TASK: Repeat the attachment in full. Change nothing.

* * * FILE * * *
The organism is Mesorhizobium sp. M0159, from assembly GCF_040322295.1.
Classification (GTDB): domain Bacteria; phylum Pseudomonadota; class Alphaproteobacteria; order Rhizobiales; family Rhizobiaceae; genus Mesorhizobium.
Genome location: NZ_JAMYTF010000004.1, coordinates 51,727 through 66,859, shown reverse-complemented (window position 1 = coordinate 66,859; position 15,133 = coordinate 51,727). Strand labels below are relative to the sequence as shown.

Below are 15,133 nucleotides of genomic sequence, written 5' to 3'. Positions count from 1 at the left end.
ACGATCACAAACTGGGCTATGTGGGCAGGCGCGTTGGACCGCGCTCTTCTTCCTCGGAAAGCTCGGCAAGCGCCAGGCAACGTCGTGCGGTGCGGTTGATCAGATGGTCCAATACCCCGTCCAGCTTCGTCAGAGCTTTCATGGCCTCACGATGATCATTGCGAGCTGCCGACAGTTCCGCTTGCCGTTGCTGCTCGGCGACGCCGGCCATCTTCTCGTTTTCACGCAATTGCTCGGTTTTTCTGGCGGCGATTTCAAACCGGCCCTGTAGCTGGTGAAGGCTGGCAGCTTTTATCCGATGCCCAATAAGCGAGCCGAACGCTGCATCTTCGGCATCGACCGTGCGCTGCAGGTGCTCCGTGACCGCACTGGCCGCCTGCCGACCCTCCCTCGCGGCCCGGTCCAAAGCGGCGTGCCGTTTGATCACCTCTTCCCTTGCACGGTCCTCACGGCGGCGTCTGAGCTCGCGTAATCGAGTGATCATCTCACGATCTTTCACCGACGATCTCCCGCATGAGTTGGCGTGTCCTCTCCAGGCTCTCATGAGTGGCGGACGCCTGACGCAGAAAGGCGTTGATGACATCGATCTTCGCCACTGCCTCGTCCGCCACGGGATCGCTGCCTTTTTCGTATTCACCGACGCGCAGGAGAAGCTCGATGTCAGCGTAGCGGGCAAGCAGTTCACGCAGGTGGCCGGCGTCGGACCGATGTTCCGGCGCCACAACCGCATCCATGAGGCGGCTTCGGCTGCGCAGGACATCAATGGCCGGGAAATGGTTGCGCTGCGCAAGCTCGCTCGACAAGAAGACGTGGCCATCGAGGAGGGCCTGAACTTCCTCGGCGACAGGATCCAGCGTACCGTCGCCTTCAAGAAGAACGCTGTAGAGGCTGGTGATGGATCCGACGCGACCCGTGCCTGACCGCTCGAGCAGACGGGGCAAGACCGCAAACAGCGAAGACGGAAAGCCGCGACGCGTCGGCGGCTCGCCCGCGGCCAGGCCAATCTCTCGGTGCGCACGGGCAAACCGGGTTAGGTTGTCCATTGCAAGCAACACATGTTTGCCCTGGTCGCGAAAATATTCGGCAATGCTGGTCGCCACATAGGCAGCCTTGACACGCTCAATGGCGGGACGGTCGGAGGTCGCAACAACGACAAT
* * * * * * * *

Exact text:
The organism is Mesorhizobium sp. M0159, from assembly GCF_040322295.1.
Classification (GTDB): domain Bacteria; phylum Pseudomonadota; class Alphaproteobacteria; order Rhizobiales; family Rhizobiaceae; genus Mesorhizobium.
Genome location: NZ_JAMYTF010000004.1, coordinates 51,727 through 66,859, shown reverse-complemented (window position 1 = coordinate 66,859; position 15,133 = coordinate 51,727). Strand labels below are relative to the sequence as shown.

Below are 15,133 nucleotides of genomic sequence, written 5' to 3'. Positions count from 1 at the left end.
ACGATCACAAACTGGGCTATGTGGGCAGGCGCGTTGGACCGCGCTCTTCTTCCTCGGAAAGCTCGGCAAGCGCCAGGCAACGTCGTGCGGTGCGGTTGATCAGATGGTCCAATACCCCGTCCAGCTTCGTCAGAGCTTTCATGGCCTCACGATGATCATTGCGAGCTGCCGACAGTTCCGCTTGCCGTTGCTGCTCGGCGACGCCGGCCATCTTCTCGTTTTCACGCAATTGCTCGGTTTTTCTGGCGGCGATTTCAAACCGGCCCTGTAGCTGGTGAAGGCTGGCAGCTTTTATCCGATGCCCAATAAGCGAGCCGAACGCTGCATCTTCGGCATCGACCGTGCGCTGCAGGTGCTCCGTGACCGCACTGGCCGCCTGCCGACCCTCCCTCGCGGCCCGGTCCAAAGCGGCGTGCCGTTTGATCACCTCTTCCCTTGCACGGTCCTCACGGCGGCGTCTGAGCTCGCGTAATCGAGTGATCATCTCACGATCTTTCACCGACGATCTCCCGCATGAGTTGGCGTGTCCTCTCCAGGCTCTCATGAGTGGCGGACGCCTGACGCAGAAAGGCGTTGATGACATCGATCTTCGCCACTGCCTCGTCCGCCACGGGATCGCTGCCTTTTTCGTATTCACCGACGCGCAGGAGAAGCTCGATGTCAGCGTAGCGGGCAAGCAGTTCACGCAGGTGGCCGGCGTCGGACCGATGTTCCGGCGCCACAACCGCATCCATGAGGCGGCTTCGGCTGCGCAGGACATCAATGGCCGGGAAATGGTTGCGCTGCGCAAGCTCGCTCGACAAGAAGACGTGGCCATCGAGGAGGGCCTGAACTTCCTCGGCGACAGGATCCAGCGTACCGTCGCCTTCAAGAAGAACGCTGTAGAGGCTGGTGATGGATCCGACGCGACCCGTGCCTGACCGCTCGAGCAGACGGGGCAAGACCGCAAACAGCGAAGACGGAAAGCCGCGACGCGTCGGCGGCTCGCCCGCGGCCAGGCCAATCTCTCGGTGCGCACGGGCAAACCGGGTTAGGTTGTCCATTGCAAGCAACACATGTTTGCCCTGGTCGCGAAAATATTCGGCAATGCTGGTCGCCACATAGGCAGCCTTGACACGCTCAATGGCGGGACGGTCGGAGGTCGCAACAACGACAAT